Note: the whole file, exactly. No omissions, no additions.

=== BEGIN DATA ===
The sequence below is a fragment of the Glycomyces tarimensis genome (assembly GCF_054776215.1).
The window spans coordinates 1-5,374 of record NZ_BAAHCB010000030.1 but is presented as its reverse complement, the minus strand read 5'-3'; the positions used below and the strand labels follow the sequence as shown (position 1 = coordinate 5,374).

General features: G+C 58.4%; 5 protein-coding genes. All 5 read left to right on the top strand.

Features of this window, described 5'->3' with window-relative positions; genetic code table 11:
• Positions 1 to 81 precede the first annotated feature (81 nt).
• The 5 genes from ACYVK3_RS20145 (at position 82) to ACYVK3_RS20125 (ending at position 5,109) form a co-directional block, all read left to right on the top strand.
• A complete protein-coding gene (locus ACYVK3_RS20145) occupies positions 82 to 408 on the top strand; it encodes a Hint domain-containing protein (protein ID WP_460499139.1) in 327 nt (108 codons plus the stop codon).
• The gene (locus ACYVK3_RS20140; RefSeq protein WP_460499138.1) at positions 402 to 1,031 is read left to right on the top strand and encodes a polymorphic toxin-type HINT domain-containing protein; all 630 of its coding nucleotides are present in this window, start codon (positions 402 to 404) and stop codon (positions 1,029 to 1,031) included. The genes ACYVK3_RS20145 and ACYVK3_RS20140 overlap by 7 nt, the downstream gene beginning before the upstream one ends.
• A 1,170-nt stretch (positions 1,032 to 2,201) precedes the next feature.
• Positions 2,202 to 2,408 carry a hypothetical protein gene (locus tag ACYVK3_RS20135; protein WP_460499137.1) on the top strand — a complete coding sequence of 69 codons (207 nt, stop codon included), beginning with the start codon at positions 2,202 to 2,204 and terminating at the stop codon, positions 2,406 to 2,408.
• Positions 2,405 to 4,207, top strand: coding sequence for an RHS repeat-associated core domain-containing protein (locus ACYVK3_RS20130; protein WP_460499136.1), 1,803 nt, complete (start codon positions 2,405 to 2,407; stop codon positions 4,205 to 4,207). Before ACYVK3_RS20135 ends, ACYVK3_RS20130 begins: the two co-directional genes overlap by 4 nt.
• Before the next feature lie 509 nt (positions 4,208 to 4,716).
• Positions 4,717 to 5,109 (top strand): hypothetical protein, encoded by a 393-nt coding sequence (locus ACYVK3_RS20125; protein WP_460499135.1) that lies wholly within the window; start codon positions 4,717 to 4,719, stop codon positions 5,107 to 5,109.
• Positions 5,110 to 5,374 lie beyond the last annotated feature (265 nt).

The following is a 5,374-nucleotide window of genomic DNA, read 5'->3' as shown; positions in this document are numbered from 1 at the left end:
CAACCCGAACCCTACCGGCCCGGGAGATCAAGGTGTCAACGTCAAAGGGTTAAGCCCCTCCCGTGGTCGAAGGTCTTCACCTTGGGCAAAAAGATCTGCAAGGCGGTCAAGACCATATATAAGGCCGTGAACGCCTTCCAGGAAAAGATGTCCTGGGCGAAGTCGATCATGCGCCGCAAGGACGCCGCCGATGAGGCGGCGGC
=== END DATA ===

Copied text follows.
The sequence below is a fragment of the Glycomyces tarimensis genome (assembly GCF_054776215.1).
The window spans coordinates 1-5,374 of record NZ_BAAHCB010000030.1 but is presented as its reverse complement, the minus strand read 5'-3'; the positions used below and the strand labels follow the sequence as shown (position 1 = coordinate 5,374).

General features: G+C 58.4%; 5 protein-coding genes. All 5 read left to right on the top strand.

Features of this window, described 5'->3' with window-relative positions; genetic code table 11:
• Positions 1 to 81 precede the first annotated feature (81 nt).
• The 5 genes from ACYVK3_RS20145 (at position 82) to ACYVK3_RS20125 (ending at position 5,109) form a co-directional block, all read left to right on the top strand.
• A complete protein-coding gene (locus ACYVK3_RS20145) occupies positions 82 to 408 on the top strand; it encodes a Hint domain-containing protein (protein ID WP_460499139.1) in 327 nt (108 codons plus the stop codon).
• The gene (locus ACYVK3_RS20140; RefSeq protein WP_460499138.1) at positions 402 to 1,031 is read left to right on the top strand and encodes a polymorphic toxin-type HINT domain-containing protein; all 630 of its coding nucleotides are present in this window, start codon (positions 402 to 404) and stop codon (positions 1,029 to 1,031) included. The genes ACYVK3_RS20145 and ACYVK3_RS20140 overlap by 7 nt, the downstream gene beginning before the upstream one ends.
• A 1,170-nt stretch (positions 1,032 to 2,201) precedes the next feature.
• Positions 2,202 to 2,408 carry a hypothetical protein gene (locus tag ACYVK3_RS20135; protein WP_460499137.1) on the top strand — a complete coding sequence of 69 codons (207 nt, stop codon included), beginning with the start codon at positions 2,202 to 2,204 and terminating at the stop codon, positions 2,406 to 2,408.
• Positions 2,405 to 4,207, top strand: coding sequence for an RHS repeat-associated core domain-containing protein (locus ACYVK3_RS20130; protein WP_460499136.1), 1,803 nt, complete (start codon positions 2,405 to 2,407; stop codon positions 4,205 to 4,207). Before ACYVK3_RS20135 ends, ACYVK3_RS20130 begins: the two co-directional genes overlap by 4 nt.
• Before the next feature lie 509 nt (positions 4,208 to 4,716).
• Positions 4,717 to 5,109 (top strand): hypothetical protein, encoded by a 393-nt coding sequence (locus ACYVK3_RS20125; protein WP_460499135.1) that lies wholly within the window; start codon positions 4,717 to 4,719, stop codon positions 5,107 to 5,109.
• Positions 5,110 to 5,374 lie beyond the last annotated feature (265 nt).

The following is a 5,374-nucleotide window of genomic DNA, read 5'->3' as shown; positions in this document are numbered from 1 at the left end:
CAACCCGAACCCTACCGGCCCGGGAGATCAAGGTGTCAACGTCAAAGGGTTAAGCCCCTCCCGTGGTCGAAGGTCTTCACCTTGGGCAAAAAGATCTGCAAGGCGGTCAAGACCATATATAAGGCCGTGAACGCCTTCCAGGAAAAGATGTCCTGGGCGAAGTCGATCATGCGCCGCAAGGACGCCGCCGATGAGGCGGCGGC